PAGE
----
Community Action Needed: Please respond to the NIH RFI
ZFIN ID: ZDB-PUB-180725-12
Mycobacterium marinum infection drives foam cell differentiation in zebrafish infection models
Johansen, M.D., Kasparian, J.A., Hortle, E., Britton, W.J., Purdie, A.C., Oehlers, S.H.
Date: 2018
Source: Developmental and comparative immunology   88: 169-172 (Journal)
Registered Authors: Hortle, Elinor, Oehlers, Stefan
Keywords: Foam cell, Granuloma, Lipid, Mycobacterium, Pathogenesis, Zebrafish
MeSH Terms:
  • Animals
  • Antigens, Bacterial/immunology
  • Bacterial Proteins/immunology
  • Cell Transdifferentiation/immunology
  • Disease Models, Animal
  • Foam Cells/physiology*
  • Granuloma/immunology
  • Granuloma/microbiology
  • Humans
  • Lipid Metabolism/immunology
  • Macrophages/physiology
  • Mycobacterium Infections, Nontuberculous/immunology*
  • Mycobacterium Infections, Nontuberculous/microbiology
  • Mycobacterium marinum/immunology*
  • Mycobacterium marinum/pathogenicity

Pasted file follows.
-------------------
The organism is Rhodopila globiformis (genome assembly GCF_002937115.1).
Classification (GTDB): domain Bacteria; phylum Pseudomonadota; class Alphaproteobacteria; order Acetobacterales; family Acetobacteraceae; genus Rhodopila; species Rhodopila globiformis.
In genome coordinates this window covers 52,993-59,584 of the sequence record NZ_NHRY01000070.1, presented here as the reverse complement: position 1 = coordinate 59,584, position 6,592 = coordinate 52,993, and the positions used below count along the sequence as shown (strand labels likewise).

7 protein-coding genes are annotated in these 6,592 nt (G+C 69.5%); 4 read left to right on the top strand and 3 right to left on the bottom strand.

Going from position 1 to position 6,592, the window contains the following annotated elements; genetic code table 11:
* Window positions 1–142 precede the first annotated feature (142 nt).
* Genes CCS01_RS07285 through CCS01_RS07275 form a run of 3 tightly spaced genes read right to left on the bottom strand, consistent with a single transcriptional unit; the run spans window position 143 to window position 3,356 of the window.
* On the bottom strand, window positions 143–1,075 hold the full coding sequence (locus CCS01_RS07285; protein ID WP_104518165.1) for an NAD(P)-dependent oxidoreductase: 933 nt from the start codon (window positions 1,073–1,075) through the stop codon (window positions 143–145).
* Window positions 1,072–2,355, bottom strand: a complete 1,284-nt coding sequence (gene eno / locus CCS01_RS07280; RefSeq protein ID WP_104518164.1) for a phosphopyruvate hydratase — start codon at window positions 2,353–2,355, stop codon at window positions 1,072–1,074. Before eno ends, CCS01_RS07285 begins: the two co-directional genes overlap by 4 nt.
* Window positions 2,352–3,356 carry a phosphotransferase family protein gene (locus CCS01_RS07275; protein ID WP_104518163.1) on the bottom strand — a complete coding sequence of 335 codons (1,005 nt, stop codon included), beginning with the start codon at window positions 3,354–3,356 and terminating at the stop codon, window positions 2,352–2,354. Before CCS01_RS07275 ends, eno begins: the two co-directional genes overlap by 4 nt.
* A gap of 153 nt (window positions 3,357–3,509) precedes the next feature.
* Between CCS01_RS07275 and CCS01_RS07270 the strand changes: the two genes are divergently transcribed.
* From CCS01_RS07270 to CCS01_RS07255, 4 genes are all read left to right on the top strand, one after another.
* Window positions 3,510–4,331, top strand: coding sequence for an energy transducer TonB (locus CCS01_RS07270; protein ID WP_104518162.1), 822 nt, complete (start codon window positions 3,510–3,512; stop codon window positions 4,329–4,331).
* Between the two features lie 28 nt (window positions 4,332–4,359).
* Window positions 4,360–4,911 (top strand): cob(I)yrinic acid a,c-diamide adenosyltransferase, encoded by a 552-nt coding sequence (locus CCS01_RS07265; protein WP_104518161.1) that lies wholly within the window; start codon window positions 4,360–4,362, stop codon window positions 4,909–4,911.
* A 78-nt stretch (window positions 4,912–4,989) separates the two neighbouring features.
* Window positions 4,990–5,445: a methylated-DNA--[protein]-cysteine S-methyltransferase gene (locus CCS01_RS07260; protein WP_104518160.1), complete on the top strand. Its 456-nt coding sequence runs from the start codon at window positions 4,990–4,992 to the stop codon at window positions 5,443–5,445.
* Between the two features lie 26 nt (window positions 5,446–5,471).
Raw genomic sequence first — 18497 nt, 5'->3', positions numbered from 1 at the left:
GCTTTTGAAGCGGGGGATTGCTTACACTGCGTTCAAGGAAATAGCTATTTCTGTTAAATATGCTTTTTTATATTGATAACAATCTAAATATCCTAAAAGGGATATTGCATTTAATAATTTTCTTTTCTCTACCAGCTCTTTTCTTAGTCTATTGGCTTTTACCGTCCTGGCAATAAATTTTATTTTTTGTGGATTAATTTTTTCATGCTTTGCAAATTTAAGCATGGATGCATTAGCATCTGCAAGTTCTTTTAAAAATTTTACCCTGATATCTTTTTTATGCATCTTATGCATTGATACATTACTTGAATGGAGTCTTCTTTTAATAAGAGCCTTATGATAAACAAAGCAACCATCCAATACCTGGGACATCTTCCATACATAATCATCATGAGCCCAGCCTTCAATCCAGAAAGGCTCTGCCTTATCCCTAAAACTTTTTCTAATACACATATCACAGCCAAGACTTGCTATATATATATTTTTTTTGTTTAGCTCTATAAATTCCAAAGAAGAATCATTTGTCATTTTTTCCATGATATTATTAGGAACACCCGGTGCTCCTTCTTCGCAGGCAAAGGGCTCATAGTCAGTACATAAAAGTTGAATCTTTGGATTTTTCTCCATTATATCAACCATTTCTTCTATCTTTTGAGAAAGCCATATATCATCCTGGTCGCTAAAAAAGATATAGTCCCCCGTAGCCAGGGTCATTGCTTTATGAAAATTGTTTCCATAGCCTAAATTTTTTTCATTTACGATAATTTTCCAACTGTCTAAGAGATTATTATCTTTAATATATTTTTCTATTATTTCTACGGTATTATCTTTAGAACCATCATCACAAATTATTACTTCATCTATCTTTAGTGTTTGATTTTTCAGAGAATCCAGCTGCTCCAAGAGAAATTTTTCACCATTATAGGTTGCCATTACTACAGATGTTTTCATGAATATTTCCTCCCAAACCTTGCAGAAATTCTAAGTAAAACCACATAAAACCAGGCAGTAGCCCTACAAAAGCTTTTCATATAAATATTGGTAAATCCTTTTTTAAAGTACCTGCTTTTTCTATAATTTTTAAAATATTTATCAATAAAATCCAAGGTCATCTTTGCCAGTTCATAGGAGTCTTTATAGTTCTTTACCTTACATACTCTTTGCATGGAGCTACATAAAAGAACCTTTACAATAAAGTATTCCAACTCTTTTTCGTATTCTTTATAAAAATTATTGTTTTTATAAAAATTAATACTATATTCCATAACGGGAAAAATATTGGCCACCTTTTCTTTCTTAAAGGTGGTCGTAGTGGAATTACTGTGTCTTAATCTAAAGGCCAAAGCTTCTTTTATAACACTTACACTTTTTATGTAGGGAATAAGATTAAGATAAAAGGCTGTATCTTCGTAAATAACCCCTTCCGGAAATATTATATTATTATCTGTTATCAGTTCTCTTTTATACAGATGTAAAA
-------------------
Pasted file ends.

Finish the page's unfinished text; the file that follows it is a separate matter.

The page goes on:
• Mycobacterium tuberculosis/immunology
  • Mycobacterium tuberculosis/pathogenicity
  • Tuberculosis/immunology*
  • Tuberculosis/microbiology
  • Zebrafish/physiology*
PubMed: 30040967 Full text @ Dev. Comp. Immunol.
Host lipid metabolism is an important target for subversion by pathogenic mycobacteria such as Mycobacterium tuberculosis. The appearance of foam cells within the granuloma are well-characterised effects of chronic tuberculosis. The zebrafish-Mycobacterium marinum infection model recapitulates many aspects of human-M. tuberculosis infection and is used as a model to investigate the structural components of the mycobacterial granuloma. Here, we demonstrate that the zebrafish-M. marinum granuloma contains foam cells and that the transdifferentiation of macrophages into foam cells is driven by the mycobacterial ESX1 pathogenicity locus. This report demonstrates conservation of an important aspect of mycobacterial infection across species.